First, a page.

How To Talk To A Child About Death Before A Funeral


Funerals are difficult for people of all ages and stages of life, but they can be even more difficult for kids. Children may get scared and confused, especially if they were close to the person who has passed away. Be sure to thoroughly prepare your kids for the experience of going to their first funeral by following these steps.

Express Your Own Feelings

One of the ways that children understand that it's okay to show their emotions is seeing how openly and healthily you are able to express your own emotions. Talk about your feelings of sadness about the person who has passed away and show those feelings to your kids as best you can. If you feel the need to cry, that's okay. If you're angry, that's alright, too. By allowing yourself to express however you feel, you are validating those feelings, and that shows kids that it's alright to do the same.

Ask Mostly Open-Ended Questions

In order to gain a deeper understanding of how much knowledge your kids have about death and maybe even which mistaken perceptions they carry, you need to ask questions that empower them to open up about their thoughts, feelings, and beliefs. Try asking a child the following questions to see how you can best help them prepare for the funeral.

  • So I was thinking that we might go to the funeral. How do you feel about that?
  • What do you think should happen at a funeral?
  • What do you think people should never do at a funeral?
  • How are you going to react if you get sad at the funeral?
  • What is a good thing about funerals?
  • What are you confused about when it comes to funerals?

Prepare the Child for the Funeral Rituals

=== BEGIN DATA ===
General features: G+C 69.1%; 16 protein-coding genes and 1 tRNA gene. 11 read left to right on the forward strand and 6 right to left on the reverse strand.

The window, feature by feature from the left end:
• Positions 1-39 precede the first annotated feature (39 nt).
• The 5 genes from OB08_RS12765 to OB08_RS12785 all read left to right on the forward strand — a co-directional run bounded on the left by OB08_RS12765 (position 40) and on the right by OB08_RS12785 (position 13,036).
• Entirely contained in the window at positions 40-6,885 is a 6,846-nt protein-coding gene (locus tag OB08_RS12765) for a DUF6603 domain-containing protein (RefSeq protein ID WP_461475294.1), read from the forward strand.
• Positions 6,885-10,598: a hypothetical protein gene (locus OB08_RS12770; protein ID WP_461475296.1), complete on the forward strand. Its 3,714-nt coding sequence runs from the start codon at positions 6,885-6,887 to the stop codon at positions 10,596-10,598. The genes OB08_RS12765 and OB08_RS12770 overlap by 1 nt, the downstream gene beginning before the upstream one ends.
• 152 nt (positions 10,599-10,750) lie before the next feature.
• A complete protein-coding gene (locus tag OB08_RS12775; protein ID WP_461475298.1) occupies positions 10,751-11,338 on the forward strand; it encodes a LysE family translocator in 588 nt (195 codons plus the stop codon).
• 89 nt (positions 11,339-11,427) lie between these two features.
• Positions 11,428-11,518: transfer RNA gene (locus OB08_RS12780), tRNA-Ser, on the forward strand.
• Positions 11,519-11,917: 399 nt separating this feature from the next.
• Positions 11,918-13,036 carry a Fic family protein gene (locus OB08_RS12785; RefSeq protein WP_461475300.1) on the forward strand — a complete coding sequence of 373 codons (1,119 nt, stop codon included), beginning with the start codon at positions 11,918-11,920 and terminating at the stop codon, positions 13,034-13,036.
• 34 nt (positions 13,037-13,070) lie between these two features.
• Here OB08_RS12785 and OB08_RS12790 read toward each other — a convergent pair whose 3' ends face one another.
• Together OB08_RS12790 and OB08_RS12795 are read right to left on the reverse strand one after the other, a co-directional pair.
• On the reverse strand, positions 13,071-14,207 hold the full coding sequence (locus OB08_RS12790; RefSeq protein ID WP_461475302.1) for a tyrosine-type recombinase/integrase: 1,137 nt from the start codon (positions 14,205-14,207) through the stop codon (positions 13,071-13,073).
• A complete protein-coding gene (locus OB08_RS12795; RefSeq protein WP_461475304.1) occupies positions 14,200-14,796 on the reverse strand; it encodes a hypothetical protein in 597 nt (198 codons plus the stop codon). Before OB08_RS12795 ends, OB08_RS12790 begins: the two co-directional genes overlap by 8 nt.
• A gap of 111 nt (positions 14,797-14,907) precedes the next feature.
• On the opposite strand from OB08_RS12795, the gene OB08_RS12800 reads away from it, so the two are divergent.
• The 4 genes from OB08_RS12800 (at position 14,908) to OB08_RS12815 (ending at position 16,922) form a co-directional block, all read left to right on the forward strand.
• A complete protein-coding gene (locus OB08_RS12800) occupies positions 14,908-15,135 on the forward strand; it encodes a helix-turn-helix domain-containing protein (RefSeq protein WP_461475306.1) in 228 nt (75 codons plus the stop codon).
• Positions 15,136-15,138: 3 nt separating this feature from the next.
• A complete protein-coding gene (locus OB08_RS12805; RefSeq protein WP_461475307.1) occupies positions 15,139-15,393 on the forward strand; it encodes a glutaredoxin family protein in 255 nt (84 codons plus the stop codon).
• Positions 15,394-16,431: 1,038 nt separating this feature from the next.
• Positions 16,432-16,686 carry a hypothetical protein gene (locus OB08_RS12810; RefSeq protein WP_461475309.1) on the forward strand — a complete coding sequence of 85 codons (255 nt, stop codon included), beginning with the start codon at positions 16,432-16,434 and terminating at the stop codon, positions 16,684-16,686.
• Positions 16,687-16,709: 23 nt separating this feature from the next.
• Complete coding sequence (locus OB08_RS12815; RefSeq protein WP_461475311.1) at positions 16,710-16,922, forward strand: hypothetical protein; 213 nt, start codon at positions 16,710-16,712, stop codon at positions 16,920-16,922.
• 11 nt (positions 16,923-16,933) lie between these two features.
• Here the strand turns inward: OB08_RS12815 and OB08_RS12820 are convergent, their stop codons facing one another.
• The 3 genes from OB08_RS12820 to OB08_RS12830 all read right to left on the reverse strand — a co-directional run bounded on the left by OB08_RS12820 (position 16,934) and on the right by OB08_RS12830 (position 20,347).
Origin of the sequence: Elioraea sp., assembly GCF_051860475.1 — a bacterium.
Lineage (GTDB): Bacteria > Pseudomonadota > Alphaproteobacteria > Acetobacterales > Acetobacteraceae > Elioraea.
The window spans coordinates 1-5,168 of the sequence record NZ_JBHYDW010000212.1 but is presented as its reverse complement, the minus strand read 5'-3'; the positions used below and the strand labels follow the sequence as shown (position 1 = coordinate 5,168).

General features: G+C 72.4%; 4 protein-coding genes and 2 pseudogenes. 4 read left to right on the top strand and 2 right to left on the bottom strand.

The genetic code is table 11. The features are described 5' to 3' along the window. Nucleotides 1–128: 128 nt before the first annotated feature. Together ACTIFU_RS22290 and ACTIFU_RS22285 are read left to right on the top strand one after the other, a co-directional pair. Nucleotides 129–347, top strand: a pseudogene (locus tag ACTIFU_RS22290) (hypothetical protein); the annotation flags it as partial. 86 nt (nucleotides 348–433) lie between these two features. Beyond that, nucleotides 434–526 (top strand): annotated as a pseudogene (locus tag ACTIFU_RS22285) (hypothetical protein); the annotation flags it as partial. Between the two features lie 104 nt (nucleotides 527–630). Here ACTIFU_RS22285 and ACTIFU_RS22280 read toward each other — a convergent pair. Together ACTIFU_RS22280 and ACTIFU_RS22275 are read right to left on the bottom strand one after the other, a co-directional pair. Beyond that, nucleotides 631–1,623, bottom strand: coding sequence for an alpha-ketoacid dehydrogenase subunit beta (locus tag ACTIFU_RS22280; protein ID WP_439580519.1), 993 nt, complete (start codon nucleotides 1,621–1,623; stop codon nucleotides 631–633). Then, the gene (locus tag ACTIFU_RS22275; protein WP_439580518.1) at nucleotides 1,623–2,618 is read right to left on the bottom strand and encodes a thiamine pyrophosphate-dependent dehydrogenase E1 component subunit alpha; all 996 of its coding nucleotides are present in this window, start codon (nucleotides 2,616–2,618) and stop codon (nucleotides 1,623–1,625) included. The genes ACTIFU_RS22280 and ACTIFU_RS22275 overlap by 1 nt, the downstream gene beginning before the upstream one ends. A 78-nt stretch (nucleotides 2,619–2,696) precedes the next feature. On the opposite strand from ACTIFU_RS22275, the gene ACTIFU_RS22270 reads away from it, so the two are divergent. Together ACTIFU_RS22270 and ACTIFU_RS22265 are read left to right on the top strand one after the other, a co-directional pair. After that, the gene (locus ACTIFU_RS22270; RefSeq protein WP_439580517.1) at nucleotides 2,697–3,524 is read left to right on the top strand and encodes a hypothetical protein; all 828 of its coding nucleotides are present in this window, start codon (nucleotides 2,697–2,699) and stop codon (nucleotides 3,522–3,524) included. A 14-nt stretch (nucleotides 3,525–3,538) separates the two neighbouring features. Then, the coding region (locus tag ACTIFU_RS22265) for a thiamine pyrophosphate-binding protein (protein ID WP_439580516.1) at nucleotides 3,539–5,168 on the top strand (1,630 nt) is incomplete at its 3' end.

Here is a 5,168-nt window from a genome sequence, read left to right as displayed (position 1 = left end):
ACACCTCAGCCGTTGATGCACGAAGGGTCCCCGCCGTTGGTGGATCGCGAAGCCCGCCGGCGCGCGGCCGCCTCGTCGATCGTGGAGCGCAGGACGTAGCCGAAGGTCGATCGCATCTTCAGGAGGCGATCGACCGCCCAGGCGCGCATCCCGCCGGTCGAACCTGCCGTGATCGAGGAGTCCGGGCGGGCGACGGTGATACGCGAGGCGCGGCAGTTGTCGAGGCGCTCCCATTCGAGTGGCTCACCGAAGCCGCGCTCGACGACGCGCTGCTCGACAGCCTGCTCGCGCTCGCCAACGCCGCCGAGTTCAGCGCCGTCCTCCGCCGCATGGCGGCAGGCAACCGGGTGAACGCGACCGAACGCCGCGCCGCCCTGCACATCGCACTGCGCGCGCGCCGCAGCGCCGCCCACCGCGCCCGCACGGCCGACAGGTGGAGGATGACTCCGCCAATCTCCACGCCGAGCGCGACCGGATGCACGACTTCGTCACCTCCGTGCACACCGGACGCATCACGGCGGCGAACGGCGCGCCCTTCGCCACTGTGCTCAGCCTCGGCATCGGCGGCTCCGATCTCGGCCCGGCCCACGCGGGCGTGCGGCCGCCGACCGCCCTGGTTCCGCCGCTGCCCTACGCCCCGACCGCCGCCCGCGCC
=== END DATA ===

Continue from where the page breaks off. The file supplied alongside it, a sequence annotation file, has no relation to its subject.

Talk to the child about the practical side about attending the funeral before you go as well. A child who is confused about the rituals of a funeral may get extremely upset or cause a commotion. After you ask a child what they already know about a funeral, correct any misconceptions and thoroughly explain each ritual that you know will be carried out at the funeral. Talk about tributes and why the funeral is so important.

Finally, keep in mind that your kids are going to be able to handle your honesty much easier than they would cope if you try to deceive them into thinking that a funeral is a more comfortable thing than it is. Have a few conversations with your child before bringing them to a funeral. If you aren't sure if your child is ready for the heaviness that comes with a funeral, get a babysitter. Otherwise, guide your child through the process with an open heart and mind.

For more information, contact professionals like Memorial Mortuaries.


14 July 2016

Writing an Obituary: Do's and Don'ts

Following the death of my grandfather, I found myself in the awkward position of having to write the obituary. I wanted to capture the spirit of him and list everything he was proud of in his life, including his family and work accomplishments. However, at the same time, I knew that I had a limited amount of space to work with. After spending hours researching obituaries, I finally felt confident in my skills and proceeded to write my grandfather's. In my opinion, it was perfect. Writing an obituary while you are grieving your loss is challenging, but I hope that my website helps you write one for your loved one that helps capture who they were as a person.